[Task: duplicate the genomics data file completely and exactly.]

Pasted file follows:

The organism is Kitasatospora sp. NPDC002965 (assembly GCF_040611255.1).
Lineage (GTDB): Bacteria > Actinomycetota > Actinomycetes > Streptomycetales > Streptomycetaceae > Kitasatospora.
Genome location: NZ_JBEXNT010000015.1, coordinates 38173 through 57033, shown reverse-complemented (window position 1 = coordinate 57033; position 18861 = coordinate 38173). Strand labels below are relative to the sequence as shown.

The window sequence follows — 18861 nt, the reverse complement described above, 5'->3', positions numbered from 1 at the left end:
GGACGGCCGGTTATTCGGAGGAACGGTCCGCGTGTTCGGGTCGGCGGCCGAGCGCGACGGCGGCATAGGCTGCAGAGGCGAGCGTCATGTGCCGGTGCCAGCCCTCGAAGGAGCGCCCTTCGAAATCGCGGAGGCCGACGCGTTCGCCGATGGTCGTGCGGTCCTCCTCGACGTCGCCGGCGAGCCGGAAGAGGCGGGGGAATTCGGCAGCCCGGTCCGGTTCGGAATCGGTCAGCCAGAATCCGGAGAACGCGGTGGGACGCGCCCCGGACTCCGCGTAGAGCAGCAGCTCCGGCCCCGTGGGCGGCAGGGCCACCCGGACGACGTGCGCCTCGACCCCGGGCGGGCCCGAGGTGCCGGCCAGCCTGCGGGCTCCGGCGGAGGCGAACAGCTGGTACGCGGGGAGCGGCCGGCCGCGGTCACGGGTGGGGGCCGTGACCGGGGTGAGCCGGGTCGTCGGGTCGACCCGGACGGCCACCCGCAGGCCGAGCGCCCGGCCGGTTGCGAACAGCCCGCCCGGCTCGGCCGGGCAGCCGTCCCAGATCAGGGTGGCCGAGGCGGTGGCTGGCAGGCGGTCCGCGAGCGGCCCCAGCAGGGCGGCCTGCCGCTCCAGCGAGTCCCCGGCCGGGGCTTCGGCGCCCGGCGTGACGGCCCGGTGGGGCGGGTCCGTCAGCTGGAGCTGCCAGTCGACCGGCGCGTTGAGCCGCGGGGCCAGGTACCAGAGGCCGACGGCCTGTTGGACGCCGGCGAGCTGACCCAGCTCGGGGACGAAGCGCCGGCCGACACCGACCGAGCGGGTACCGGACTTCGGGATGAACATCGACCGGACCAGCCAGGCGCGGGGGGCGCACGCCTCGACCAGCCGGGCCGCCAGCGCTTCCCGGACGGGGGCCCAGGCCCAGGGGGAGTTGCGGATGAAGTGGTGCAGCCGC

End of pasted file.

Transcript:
The organism is Kitasatospora sp. NPDC002965 (assembly GCF_040611255.1).
Lineage (GTDB): Bacteria > Actinomycetota > Actinomycetes > Streptomycetales > Streptomycetaceae > Kitasatospora.
Genome location: NZ_JBEXNT010000015.1, coordinates 38173 through 57033, shown reverse-complemented (window position 1 = coordinate 57033; position 18861 = coordinate 38173). Strand labels below are relative to the sequence as shown.

The window sequence follows — 18861 nt, the reverse complement described above, 5'->3', positions numbered from 1 at the left end:
GGACGGCCGGTTATTCGGAGGAACGGTCCGCGTGTTCGGGTCGGCGGCCGAGCGCGACGGCGGCATAGGCTGCAGAGGCGAGCGTCATGTGCCGGTGCCAGCCCTCGAAGGAGCGCCCTTCGAAATCGCGGAGGCCGACGCGTTCGCCGATGGTCGTGCGGTCCTCCTCGACGTCGCCGGCGAGCCGGAAGAGGCGGGGGAATTCGGCAGCCCGGTCCGGTTCGGAATCGGTCAGCCAGAATCCGGAGAACGCGGTGGGACGCGCCCCGGACTCCGCGTAGAGCAGCAGCTCCGGCCCCGTGGGCGGCAGGGCCACCCGGACGACGTGCGCCTCGACCCCGGGCGGGCCCGAGGTGCCGGCCAGCCTGCGGGCTCCGGCGGAGGCGAACAGCTGGTACGCGGGGAGCGGCCGGCCGCGGTCACGGGTGGGGGCCGTGACCGGGGTGAGCCGGGTCGTCGGGTCGACCCGGACGGCCACCCGCAGGCCGAGCGCCCGGCCGGTTGCGAACAGCCCGCCCGGCTCGGCCGGGCAGCCGTCCCAGATCAGGGTGGCCGAGGCGGTGGCTGGCAGGCGGTCCGCGAGCGGCCCCAGCAGGGCGGCCTGCCGCTCCAGCGAGTCCCCGGCCGGGGCTTCGGCGCCCGGCGTGACGGCCCGGTGGGGCGGGTCCGTCAGCTGGAGCTGCCAGTCGACCGGCGCGTTGAGCCGCGGGGCCAGGTACCAGAGGCCGACGGCCTGTTGGACGCCGGCGAGCTGACCCAGCTCGGGGACGAAGCGCCGGCCGACACCGACCGAGCGGGTACCGGACTTCGGGATGAACATCGACCGGACCAGCCAGGCGCGGGGGGCGCACGCCTCGACCAGCCGGGCCGCCAGCGCTTCCCGGACGGGGGCCCAGGCCCAGGGGGAGTTGCGGATGAAGTGGTGCAGCCGC